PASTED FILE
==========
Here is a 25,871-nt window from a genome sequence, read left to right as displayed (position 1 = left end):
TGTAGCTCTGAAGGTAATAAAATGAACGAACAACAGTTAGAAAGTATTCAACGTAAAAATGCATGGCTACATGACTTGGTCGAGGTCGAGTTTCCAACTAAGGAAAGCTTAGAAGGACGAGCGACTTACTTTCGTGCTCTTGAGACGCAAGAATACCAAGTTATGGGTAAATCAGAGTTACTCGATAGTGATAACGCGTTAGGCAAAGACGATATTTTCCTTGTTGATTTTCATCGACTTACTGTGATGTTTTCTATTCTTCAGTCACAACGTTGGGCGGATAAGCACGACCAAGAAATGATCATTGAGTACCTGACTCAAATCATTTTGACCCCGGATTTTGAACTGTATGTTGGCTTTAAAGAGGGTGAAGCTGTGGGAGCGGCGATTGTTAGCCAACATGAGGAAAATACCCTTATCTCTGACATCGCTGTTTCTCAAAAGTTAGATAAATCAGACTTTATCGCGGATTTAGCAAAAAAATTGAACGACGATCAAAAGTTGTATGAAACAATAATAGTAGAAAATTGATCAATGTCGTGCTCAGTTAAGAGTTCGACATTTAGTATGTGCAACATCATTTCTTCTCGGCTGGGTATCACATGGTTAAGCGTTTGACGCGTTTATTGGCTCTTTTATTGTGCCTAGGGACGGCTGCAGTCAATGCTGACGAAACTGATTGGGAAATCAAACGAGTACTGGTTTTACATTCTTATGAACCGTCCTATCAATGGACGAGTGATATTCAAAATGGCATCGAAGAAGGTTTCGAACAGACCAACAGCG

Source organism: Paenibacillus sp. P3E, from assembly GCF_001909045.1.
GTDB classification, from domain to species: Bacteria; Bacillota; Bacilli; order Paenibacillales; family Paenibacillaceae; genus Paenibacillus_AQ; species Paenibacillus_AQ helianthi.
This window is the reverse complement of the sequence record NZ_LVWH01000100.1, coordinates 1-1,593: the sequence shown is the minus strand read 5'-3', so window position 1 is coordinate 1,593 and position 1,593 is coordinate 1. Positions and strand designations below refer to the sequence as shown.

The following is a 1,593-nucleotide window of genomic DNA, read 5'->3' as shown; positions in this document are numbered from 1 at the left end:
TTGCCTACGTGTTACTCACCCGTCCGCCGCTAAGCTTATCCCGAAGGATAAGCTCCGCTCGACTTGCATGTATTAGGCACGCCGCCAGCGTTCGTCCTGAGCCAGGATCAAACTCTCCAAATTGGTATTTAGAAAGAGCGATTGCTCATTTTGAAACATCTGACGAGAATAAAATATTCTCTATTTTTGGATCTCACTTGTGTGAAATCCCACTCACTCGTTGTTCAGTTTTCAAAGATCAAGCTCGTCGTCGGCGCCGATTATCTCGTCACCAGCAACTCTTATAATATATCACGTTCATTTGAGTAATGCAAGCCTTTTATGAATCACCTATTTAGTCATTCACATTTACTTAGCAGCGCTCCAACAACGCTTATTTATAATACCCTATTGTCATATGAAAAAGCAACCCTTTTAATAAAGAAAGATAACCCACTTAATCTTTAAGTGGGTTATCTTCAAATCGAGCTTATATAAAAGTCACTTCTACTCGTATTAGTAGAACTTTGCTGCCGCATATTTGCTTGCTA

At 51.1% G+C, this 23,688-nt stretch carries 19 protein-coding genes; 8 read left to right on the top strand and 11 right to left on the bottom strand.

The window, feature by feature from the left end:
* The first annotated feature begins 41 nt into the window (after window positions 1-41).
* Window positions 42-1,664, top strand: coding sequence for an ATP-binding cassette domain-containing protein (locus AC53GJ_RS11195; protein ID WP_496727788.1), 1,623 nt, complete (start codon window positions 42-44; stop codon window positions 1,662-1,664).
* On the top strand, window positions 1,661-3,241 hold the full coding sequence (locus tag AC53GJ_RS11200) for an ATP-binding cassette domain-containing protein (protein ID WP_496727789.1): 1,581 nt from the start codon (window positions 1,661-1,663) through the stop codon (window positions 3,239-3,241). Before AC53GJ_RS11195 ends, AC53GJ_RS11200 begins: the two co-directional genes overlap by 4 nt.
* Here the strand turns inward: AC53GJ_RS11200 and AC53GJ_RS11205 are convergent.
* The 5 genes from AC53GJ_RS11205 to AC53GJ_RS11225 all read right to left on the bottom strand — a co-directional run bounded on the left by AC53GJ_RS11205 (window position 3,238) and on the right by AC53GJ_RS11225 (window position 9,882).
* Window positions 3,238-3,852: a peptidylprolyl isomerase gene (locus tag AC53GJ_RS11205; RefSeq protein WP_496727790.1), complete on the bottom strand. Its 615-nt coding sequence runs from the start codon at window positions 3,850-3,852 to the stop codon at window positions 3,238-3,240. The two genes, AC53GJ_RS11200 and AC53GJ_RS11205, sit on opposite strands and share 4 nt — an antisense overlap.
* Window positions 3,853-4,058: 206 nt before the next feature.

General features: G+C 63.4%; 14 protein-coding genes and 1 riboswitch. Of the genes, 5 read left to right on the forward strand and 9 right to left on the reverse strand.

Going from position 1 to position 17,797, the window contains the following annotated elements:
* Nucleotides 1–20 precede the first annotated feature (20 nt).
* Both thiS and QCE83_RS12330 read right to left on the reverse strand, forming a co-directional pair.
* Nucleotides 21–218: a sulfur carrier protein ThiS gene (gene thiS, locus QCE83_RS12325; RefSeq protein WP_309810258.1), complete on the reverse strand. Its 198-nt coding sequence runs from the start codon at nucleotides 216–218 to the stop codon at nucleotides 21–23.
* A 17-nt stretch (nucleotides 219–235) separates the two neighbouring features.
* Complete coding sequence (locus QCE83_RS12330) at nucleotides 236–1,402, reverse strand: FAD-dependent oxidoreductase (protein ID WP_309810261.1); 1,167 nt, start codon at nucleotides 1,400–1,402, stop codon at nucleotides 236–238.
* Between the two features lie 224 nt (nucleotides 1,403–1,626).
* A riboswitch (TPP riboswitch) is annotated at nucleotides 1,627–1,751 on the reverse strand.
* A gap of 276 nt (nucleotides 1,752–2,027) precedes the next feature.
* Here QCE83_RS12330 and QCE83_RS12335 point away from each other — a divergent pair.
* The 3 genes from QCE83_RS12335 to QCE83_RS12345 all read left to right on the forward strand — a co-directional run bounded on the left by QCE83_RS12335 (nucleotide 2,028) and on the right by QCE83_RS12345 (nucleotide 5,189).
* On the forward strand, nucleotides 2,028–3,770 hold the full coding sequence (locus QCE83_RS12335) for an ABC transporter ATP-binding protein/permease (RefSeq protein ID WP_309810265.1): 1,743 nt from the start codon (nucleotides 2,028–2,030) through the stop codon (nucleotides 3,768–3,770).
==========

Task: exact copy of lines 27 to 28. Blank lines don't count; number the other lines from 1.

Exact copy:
* Here QCE83_RS12330 and QCE83_RS12335 point away from each other — a divergent pair.
* The 3 genes from QCE83_RS12335 to QCE83_RS12345 all read left to right on the forward strand — a co-directional run bounded on the left by QCE83_RS12335 (nucleotide 2,028) and on the right by QCE83_RS12345 (nucleotide 5,189).